"Our research found that S. aureus bacteraemia has a very high mortality rate amongst infants in Laos, killing one in four infected children," explains Dr Newton. "This means that we should seriously consider giving infants, especially newborn babies, anti-staphylococcal antibiotics, which can treat the infection."
Craig Brierley | alfa
The balancing act: An enzyme that links endocytosis to membrane recycling
07.12.2016 | National Centre for Biological Sciences
Transforming plant cells from generalists to specialists
07.12.2016 | Duke University
In recent years, lasers with ultrashort pulses (USP) down to the femtosecond range have become established on an industrial scale. They could advance some applications with the much-lauded “cold ablation” – if that meant they would then achieve more throughput. A new generation of process engineering that will address this issue in particular will be discussed at the “4th UKP Workshop – Ultrafast Laser Technology” in April 2017.
Even back in the 1990s, scientists were comparing materials processing with nanosecond, picosecond and femtosesecond pulses. The result was surprising:...
Have you ever wondered how you see the world? Vision is about photons of light, which are packets of energy, interacting with the atoms or molecules in what...
A multi-institutional research collaboration has created a novel approach for fabricating three-dimensional micro-optics through the shape-defined formation of porous silicon (PSi), with broad impacts in integrated optoelectronics, imaging, and photovoltaics.
Working with colleagues at Stanford and The Dow Chemical Company, researchers at the University of Illinois at Urbana-Champaign fabricated 3-D birefringent...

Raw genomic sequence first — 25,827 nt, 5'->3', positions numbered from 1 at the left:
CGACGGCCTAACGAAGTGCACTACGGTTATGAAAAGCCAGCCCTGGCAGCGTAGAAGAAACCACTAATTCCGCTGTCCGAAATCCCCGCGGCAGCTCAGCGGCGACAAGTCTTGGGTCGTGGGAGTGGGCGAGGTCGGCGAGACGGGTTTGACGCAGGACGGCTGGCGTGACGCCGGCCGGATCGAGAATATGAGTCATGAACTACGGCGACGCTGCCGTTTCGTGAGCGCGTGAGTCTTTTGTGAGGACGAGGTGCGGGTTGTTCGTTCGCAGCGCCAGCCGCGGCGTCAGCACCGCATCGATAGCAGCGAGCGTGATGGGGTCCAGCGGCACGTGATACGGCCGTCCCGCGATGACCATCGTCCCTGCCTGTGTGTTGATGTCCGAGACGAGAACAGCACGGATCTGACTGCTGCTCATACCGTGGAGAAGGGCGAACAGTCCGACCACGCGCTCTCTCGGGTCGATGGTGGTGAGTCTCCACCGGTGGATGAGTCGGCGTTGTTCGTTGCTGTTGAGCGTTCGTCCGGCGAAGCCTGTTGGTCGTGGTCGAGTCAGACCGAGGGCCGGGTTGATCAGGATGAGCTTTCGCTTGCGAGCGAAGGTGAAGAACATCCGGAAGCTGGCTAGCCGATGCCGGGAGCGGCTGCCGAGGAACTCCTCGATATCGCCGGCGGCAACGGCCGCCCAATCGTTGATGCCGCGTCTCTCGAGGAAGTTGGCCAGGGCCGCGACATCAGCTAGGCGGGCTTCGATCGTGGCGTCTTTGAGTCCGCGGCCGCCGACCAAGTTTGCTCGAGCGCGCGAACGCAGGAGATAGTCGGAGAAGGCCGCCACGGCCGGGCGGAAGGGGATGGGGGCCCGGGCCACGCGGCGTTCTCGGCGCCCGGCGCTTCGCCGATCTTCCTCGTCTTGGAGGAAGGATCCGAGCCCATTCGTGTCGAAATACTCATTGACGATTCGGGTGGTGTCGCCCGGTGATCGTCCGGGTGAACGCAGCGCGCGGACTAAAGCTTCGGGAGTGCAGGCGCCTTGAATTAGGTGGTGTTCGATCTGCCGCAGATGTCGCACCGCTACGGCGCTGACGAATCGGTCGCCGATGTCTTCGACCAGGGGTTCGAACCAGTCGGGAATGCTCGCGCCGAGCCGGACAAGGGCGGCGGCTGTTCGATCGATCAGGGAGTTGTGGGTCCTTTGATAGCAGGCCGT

In experiments with magnetic atoms conducted at extremely low temperatures, scientists have demonstrated a unique phase of matter: The atoms form a new type of quantum liquid or quantum droplet state. These so called quantum droplets may preserve their form in absence of external confinement because of quantum effects. The joint team of experimental physicists from Innsbruck and theoretical physicists from Hannover report on their findings in the journal Physical Review X.
“Our Quantum droplets are in the gas phase but they still drop like a rock,” explains experimental physicist Francesca Ferlaino when talking about the...
The Max Planck Institute for Physics (MPP) is opening up a new research field. A workshop from November 21 - 22, 2016 will mark the start of activities for an innovative axion experiment. Axions are still only purely hypothetical particles. Their detection could solve two fundamental problems in particle physics: What dark matter consists of and why it has not yet been possible to directly observe a CP violation for the strong interaction.
The “MADMAX” project is the MPP’s commitment to axion research. Axions are so far only a theoretical prediction and are difficult to detect: on the one hand,...
16.11.2016 | Event News
01.11.2016 | Event News
14.10.2016 | Event News
07.12.2016 | Health and Medicine
07.12.2016 | Life Sciences
07.12.2016 | Health and Medicine